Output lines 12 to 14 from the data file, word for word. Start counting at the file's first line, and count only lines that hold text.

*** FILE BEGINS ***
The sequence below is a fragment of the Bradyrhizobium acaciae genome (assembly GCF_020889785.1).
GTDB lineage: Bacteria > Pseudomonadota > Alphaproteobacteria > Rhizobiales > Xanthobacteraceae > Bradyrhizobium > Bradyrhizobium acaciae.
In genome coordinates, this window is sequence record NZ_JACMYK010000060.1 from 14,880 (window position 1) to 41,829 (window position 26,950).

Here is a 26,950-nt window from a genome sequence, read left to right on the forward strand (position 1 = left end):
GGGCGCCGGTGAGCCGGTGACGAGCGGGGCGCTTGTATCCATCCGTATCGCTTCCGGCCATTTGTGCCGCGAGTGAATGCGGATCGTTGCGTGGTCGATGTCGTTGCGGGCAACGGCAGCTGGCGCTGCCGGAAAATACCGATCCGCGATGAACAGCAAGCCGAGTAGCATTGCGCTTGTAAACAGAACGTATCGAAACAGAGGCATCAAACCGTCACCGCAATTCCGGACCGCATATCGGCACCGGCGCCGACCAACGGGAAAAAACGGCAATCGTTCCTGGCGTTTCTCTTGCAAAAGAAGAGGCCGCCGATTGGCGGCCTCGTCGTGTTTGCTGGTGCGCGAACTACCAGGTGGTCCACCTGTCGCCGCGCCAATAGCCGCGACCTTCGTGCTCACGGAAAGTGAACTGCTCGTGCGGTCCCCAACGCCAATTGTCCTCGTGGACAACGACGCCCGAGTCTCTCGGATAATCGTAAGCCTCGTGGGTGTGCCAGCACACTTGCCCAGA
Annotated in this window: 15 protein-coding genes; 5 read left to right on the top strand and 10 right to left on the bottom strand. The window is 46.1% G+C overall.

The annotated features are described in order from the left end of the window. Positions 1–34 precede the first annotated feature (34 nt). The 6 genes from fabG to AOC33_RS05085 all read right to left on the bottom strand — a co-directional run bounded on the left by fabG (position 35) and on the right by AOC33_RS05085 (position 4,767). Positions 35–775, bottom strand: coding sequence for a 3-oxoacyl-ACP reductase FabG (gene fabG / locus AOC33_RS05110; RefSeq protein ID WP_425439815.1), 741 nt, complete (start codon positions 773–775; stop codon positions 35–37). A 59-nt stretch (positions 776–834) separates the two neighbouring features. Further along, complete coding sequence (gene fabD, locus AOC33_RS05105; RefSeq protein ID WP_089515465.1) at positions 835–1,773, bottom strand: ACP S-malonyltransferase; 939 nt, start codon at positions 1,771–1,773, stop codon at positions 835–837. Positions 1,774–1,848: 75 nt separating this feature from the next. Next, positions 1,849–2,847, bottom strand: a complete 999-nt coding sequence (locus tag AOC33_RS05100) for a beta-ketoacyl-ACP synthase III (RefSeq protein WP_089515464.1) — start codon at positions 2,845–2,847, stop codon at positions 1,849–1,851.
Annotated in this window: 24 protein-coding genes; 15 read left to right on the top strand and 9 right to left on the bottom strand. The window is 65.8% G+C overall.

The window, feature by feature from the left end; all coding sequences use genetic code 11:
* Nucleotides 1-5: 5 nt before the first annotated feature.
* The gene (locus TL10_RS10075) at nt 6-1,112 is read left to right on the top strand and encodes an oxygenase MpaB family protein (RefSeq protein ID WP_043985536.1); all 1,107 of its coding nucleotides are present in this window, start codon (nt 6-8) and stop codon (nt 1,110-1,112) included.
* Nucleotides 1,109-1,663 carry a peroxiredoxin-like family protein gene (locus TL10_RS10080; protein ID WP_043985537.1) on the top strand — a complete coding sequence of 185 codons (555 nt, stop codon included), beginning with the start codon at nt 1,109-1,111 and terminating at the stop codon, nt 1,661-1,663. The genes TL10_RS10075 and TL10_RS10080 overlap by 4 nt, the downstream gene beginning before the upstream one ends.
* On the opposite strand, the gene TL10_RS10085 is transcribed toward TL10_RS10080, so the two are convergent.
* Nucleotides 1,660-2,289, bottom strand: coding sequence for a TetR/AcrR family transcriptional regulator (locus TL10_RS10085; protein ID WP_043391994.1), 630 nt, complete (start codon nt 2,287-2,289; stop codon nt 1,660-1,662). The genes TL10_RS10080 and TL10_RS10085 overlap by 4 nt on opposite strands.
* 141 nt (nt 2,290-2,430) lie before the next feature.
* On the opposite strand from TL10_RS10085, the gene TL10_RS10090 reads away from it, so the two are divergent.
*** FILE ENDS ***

* Nucleotides 1,109-1,663 carry a peroxiredoxin-like family protein gene (locus TL10_RS10080; protein ID WP_043985537.1) on the top strand — a complete coding sequence of 185 codons (555 nt, stop codon included), beginning with the start codon at nt 1,109-1,111 and terminating at the stop codon, nt 1,661-1,663. The genes TL10_RS10075 and TL10_RS10080 overlap by 4 nt, the downstream gene beginning before the upstream one ends.
* On the opposite strand, the gene TL10_RS10085 is transcribed toward TL10_RS10080, so the two are convergent.
* Nucleotides 1,660-2,289, bottom strand: coding sequence for a TetR/AcrR family transcriptional regulator (locus TL10_RS10085; protein ID WP_043391994.1), 630 nt, complete (start codon nt 2,287-2,289; stop codon nt 1,660-1,662). The genes TL10_RS10080 and TL10_RS10085 overlap by 4 nt on opposite strands.